Chicago police officer Jason Van Dyke, who faces murder charges after shooting Laquan McDonald, had at least 17 citizen complaints against him, according to a University of Chicago database of police records. Here's what else the records show about complaints against Chicago cops. (Gillian Brockell/The Washington Post)

THIS TIME in Chicago, the police coverup failed.

Until Officer Jason Van Dyke was charged Tuesday with first-degree murder for shooting a teenager, Laquan McDonald, 16 times last year, it was almost unheard of for a Chicago police officer to be held accountable in a shooting incident, whether or not a suspect died. Like Mr. McDonald, most of the victims are black.

The problem starts in the mayor’s office; implicates the police department’s top brass, the police union and rank-and-file officers; and runs through the city’s nominally independent police review authority, which routinely dismisses allegations of police wrongdoing. Since 2007, the authority has reviewed nearly 400 police-involved shootings in Chicago, fatal and non-fatal — an average of about one per week — and judged just one of them to be unjustified. Just one officer was charged criminally in all those shootings, and he was acquitted.

Mr. Van Dyke’s lawyer said he will show in court that the shooting was justified. That will be challenging, given the police dashcam video, which shows Mr. Van Dyke, who is white, opening fire even as Mr. McDonald veers away from him and then falls to the ground.

The video is stomach-turning. Its aftermath lays bare a system with an utter absence of accountability. It also raises disturbing questions about the Cook County prosecutor, Anita Alvarez, and federal prosecutors. They had the incriminating videotape for months; why were no charges brought until this week?

Protesters shut down a street in Chicago Wednesday during a protest over the death of 17-year-old Laquan McDonald. (Paul Beaty/Associated Press)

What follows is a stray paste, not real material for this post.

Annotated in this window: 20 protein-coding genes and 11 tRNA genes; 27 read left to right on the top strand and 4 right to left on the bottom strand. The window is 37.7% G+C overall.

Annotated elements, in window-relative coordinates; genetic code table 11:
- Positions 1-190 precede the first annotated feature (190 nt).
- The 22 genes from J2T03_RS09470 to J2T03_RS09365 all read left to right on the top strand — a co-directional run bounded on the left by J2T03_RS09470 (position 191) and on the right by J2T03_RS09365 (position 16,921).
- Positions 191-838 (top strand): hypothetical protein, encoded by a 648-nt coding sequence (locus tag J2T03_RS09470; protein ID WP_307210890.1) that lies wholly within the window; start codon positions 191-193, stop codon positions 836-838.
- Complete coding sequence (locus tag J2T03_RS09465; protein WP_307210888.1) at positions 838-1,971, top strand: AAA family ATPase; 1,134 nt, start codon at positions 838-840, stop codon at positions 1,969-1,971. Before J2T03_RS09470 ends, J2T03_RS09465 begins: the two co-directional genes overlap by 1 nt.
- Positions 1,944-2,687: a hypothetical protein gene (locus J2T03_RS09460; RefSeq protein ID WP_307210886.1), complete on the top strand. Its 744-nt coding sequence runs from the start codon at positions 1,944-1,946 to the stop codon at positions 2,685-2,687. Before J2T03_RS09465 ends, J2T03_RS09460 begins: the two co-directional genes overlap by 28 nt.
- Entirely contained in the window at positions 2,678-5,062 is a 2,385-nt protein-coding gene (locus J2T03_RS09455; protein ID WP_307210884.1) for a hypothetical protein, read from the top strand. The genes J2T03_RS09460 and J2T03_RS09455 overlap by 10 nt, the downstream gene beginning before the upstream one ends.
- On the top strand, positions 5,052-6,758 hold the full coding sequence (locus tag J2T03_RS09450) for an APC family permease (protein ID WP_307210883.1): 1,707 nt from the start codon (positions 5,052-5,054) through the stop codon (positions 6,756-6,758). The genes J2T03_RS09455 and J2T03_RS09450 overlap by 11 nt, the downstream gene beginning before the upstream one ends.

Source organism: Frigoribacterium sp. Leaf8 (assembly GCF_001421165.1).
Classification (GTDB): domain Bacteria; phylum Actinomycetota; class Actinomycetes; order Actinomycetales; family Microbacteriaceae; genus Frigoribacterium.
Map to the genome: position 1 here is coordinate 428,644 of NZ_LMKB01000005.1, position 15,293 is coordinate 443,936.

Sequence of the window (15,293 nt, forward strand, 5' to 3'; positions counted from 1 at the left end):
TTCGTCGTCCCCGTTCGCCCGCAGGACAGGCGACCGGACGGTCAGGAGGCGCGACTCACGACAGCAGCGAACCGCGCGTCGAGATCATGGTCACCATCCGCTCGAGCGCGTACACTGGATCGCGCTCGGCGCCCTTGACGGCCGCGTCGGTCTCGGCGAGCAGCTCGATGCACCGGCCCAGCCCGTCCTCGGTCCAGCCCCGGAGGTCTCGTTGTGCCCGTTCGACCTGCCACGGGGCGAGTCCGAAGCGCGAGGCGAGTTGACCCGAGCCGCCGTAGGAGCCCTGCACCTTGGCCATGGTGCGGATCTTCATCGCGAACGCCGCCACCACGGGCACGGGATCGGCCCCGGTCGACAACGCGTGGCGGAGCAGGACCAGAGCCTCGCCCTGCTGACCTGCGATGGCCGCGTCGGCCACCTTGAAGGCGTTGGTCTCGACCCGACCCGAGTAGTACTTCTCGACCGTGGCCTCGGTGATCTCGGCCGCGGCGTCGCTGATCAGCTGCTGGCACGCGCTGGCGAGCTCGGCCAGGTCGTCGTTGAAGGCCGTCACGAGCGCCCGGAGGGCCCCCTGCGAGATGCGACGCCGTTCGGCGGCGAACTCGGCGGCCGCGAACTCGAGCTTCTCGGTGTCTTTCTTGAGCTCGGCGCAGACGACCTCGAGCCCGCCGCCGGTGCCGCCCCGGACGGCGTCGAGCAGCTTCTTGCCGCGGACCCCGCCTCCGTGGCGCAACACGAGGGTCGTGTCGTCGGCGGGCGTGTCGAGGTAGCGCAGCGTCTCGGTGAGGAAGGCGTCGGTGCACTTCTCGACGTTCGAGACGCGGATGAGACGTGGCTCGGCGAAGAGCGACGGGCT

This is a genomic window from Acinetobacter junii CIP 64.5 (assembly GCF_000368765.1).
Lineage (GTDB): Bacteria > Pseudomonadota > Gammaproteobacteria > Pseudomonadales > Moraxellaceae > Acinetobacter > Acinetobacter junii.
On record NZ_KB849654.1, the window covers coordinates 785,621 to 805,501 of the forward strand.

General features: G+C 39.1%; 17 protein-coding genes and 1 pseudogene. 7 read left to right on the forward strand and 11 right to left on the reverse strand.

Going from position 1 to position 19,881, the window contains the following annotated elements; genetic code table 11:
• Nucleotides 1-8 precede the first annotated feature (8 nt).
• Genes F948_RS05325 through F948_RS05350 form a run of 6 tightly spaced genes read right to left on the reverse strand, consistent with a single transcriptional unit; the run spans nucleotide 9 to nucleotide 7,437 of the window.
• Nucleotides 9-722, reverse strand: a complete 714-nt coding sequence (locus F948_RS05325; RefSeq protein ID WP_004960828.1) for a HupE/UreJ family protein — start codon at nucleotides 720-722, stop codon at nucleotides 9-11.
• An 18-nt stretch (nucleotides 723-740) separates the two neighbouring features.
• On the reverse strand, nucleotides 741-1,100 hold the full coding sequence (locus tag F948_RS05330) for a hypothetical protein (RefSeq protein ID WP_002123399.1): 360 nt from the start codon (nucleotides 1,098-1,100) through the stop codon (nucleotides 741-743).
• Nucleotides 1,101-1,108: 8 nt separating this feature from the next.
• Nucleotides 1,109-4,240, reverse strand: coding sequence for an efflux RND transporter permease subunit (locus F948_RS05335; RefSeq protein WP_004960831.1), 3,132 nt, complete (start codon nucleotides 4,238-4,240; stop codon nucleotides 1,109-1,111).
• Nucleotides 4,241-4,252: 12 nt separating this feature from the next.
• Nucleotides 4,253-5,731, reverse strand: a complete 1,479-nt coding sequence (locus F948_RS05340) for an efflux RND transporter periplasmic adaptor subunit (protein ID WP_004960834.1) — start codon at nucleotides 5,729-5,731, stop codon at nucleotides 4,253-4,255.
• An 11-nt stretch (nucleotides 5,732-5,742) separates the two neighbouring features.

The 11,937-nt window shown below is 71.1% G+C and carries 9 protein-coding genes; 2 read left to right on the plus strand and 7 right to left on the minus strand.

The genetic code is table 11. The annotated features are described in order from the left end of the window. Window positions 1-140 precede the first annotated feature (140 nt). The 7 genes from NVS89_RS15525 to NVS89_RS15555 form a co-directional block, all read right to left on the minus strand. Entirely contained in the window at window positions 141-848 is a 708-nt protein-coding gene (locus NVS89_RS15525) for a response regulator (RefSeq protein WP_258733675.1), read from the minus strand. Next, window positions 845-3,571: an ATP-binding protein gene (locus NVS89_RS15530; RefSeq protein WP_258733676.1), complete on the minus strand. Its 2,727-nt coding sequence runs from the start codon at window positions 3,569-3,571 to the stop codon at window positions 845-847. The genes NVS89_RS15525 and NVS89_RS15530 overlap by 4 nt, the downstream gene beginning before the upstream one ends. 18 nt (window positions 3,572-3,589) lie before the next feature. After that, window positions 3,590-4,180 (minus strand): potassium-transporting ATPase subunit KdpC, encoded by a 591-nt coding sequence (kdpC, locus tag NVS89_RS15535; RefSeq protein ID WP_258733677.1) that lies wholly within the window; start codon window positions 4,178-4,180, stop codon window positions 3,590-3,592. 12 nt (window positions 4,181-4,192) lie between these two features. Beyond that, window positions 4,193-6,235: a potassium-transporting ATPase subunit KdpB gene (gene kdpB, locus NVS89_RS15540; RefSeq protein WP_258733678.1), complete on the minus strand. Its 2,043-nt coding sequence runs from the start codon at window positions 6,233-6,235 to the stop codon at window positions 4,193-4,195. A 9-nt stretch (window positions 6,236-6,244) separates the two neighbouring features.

Mayor Rahm Emanuel (D) fought to withhold the video from public view for months until a judge ordered it released. Then, rather than calling for reform in the police department, which fatally shoots more people than any other force in the nation, Mr. Emanuel suggested the episode arose from one bad apple.

That’s wrong. Chicago has many fine officers who do tough jobs. The city needs them; but it also needs a better department. It was the police who allegedly destroyed evidence by deleting videotape recorded by a nearby Burger King security camera — video that may have contained relevant footage — shortly after the McDonald shooting. It was the police who issued misleading information, saying Mr. McDonald was shot as he “continued to approach the officers.” It was the police who maintained a code of silence despite at least seven other officers who witnessed the shooting at close range. That’s outrageous and should lead to further criminal inquiries and the immediate firing of the city’s police superintendent, Garry McCarthy.

The problems are not about tactics and training; they’re about a culture of impunity, including a police union that routinely covers for even the dirtiest cops. At least 15 misconduct complaints had been lodged against Mr. Van Dyke over the years, none of which resulted in disciplinary action. In the decade ending in 2014, the city is estimated to have spent $500 million settling legal claims arising from police misconduct; that was before it paid $5 million to Mr. McDonald’s family this year.

Mr. Emanuel, appealing for calm, now says it is time for “healing” in Chicago. In fact, no real healing is possible without deep reforms in a rotten system.